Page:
Quick hits

  • Need a new boycott target?: The Federal Election Commission sent a 256-page letter this week to the treasurer of Donald Trump for President, the president-elect’s campaign operation, detailing possible violations of campaign finance reporting laws.The alleged violations seem pretty standard, but given the uproar over Linda Bean’s donations to a pro-Trump political action committee, this long list provides some context. You have to love that Valentine’s Day is the “response due” date.
  • Heating fuel prices on upswing: The average price for a gallon of No. 2 heating oil has risen to $2.27 a gallon, which is up five cents over the past two weeks, according to the Governor’s Energy Office. The per-gallon price was south of $2 in June 2016 and started an upward trend that is expected to continue because of a decision by by oil-producing countries to curtail the production of crude oil. The prices of kerosene and propane are also creeping upward. Rising energy prices is a trend that will continue, according this informative article by the BDN’s Darren Fishell. — Christopher Cousins and Robert Long

Reading list

The Maine Lottery Commission’s prizes suck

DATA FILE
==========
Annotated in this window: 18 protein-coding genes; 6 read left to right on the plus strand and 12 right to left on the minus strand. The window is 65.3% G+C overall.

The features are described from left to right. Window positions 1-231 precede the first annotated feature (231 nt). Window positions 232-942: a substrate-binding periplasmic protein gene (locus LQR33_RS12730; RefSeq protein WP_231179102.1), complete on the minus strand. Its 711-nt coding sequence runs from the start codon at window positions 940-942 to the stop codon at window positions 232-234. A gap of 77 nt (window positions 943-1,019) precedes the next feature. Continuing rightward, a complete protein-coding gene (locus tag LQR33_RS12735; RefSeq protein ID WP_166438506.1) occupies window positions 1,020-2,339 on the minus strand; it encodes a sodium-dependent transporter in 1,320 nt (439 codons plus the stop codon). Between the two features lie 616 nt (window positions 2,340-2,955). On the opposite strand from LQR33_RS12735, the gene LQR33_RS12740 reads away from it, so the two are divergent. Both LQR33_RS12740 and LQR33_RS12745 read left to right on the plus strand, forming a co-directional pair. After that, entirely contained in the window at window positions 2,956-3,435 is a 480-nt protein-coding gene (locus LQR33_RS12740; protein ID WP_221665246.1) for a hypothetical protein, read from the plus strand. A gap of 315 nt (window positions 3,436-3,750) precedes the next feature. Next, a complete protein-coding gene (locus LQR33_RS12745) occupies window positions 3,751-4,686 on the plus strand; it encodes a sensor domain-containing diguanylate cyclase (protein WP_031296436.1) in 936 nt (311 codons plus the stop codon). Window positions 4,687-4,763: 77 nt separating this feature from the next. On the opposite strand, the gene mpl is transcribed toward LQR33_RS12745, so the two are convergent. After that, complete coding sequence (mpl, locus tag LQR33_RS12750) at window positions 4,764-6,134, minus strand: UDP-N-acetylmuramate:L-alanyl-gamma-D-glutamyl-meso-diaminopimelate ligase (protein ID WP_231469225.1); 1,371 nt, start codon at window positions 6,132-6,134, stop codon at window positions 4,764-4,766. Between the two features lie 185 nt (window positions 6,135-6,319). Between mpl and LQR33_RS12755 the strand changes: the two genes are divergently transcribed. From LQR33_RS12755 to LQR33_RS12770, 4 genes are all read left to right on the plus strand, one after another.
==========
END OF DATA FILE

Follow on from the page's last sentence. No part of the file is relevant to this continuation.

I’m not talking about the money. Who among us doesn’t want a pile of cash? The problem is, our chances of reaping riches from a lottery ticket are something close to the chances that my wife is going to wake up someday and decide she doesn’t want a cup of coffee.

I didn’t know this because I don’t buy lottery tickets, but you can turn in losing tickets for your chance to win consolation prizes, the most recent of which were Dyson vacuum cleaners for players in Lisbon, Waldoboro and Indian Township.

What happened to buying American? Dyson is a British company but then again, an Ohio-bred Kirby is expensive, even for the lottery commission. Here’s your soundtrack. I know, I know: It sucks.  — Christopher Cousins


Christopher Cousins

About Christopher Cousins

Christopher Cousins has worked as a journalist in Maine for more than 15 years and covered state government for numerous media organizations before joining the Bangor Daily News in 2009.